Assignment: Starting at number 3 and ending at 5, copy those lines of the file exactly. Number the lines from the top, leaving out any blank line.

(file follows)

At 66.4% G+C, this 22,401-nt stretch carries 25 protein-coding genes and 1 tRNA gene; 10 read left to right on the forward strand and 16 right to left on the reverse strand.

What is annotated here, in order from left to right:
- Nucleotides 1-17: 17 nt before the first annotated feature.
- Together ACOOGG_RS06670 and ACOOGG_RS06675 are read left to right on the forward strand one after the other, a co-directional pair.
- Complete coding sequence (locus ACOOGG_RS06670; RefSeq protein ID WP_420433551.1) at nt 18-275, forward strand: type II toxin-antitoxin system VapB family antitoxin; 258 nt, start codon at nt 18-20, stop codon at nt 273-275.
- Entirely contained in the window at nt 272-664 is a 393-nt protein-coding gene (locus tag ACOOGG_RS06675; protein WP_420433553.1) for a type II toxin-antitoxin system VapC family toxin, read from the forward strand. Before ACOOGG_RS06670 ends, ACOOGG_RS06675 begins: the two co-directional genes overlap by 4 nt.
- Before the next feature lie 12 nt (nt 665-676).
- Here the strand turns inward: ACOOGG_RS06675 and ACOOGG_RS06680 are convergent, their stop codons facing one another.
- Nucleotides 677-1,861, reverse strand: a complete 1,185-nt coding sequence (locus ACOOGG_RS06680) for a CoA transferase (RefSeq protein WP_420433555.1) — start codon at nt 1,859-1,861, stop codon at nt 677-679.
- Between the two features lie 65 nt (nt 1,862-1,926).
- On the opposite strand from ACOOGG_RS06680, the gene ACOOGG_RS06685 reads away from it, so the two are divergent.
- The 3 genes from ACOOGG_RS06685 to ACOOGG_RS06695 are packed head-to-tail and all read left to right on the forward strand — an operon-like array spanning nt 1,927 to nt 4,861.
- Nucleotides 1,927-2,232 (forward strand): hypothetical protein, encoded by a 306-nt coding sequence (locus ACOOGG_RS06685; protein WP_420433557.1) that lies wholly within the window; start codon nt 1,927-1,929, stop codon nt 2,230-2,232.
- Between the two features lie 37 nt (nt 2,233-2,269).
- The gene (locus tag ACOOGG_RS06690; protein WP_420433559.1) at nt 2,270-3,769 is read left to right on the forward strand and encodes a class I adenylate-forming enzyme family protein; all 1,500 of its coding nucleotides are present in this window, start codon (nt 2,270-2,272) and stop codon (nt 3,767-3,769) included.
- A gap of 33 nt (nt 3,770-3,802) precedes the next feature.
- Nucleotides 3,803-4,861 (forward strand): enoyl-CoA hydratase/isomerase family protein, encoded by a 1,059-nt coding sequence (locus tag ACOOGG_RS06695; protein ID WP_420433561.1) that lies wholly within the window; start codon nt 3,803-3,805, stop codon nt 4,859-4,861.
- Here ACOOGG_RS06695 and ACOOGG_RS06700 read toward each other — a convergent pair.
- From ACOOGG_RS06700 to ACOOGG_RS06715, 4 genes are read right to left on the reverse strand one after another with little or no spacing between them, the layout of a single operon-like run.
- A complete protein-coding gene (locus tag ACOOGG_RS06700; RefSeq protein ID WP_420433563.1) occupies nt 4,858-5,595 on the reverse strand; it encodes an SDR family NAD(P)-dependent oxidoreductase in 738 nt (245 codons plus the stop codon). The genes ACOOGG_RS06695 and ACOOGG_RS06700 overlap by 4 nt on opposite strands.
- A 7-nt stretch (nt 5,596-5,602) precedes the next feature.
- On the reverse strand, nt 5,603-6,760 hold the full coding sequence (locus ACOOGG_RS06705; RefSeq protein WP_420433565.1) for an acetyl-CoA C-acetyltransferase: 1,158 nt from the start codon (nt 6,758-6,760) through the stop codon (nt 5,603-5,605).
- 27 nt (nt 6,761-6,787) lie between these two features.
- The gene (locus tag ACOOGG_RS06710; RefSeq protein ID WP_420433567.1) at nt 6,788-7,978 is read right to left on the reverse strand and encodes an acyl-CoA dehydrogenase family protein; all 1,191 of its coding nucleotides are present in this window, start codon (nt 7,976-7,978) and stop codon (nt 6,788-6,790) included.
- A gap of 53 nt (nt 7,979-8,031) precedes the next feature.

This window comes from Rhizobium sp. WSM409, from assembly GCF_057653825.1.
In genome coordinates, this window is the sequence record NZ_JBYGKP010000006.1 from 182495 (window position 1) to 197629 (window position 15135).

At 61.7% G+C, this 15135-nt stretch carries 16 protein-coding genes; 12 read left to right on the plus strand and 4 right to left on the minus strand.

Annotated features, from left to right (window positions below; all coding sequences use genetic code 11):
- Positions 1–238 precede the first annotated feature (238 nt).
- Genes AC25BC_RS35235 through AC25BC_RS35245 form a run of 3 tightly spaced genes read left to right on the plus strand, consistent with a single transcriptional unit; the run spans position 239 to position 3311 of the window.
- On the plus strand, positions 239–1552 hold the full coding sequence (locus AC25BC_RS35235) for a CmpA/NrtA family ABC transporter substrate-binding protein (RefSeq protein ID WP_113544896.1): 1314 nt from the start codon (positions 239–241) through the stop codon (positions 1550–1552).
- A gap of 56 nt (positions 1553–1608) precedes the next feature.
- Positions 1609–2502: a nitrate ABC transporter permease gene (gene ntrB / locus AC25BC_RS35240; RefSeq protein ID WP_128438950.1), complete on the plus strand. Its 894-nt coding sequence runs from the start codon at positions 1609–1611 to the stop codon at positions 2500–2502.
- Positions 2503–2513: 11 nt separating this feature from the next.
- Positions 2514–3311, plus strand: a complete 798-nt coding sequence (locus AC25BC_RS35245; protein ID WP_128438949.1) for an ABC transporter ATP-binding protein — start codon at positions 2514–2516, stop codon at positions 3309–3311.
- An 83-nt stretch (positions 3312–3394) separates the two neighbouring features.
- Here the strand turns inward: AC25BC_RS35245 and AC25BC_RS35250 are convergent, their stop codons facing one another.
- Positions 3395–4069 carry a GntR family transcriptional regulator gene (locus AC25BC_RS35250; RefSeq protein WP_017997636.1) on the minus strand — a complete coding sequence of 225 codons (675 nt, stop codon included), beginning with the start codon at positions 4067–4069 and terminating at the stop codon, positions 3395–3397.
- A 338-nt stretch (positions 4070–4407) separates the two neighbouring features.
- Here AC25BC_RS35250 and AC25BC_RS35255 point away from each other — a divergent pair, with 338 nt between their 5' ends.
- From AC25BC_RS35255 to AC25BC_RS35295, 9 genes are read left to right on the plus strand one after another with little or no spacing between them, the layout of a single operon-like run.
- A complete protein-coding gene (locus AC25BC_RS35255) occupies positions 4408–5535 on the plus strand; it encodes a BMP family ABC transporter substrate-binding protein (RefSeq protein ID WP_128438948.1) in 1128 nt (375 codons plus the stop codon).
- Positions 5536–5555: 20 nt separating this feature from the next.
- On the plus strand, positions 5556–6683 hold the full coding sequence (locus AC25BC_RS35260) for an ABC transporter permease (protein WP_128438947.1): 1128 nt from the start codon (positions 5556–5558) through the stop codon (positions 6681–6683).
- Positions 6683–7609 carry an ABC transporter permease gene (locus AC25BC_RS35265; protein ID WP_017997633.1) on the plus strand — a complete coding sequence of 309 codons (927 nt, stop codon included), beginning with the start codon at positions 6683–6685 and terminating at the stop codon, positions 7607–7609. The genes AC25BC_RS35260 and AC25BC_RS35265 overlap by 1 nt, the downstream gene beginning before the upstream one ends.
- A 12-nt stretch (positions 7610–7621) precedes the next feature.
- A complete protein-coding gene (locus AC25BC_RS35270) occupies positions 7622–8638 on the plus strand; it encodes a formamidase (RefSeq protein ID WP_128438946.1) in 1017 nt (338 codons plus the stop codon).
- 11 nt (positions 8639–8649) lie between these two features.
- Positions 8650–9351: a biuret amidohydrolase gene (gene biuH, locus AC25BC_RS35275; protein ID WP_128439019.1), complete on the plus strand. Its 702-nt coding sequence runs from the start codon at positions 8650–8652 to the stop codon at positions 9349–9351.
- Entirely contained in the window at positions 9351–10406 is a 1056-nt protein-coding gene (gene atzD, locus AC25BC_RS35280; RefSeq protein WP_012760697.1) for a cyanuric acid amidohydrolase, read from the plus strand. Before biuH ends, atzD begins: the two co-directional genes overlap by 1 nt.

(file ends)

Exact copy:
- Nucleotides 1-17: 17 nt before the first annotated feature.
- Together ACOOGG_RS06670 and ACOOGG_RS06675 are read left to right on the forward strand one after the other, a co-directional pair.
- Complete coding sequence (locus ACOOGG_RS06670; RefSeq protein ID WP_420433551.1) at nt 18-275, forward strand: type II toxin-antitoxin system VapB family antitoxin; 258 nt, start codon at nt 18-20, stop codon at nt 273-275.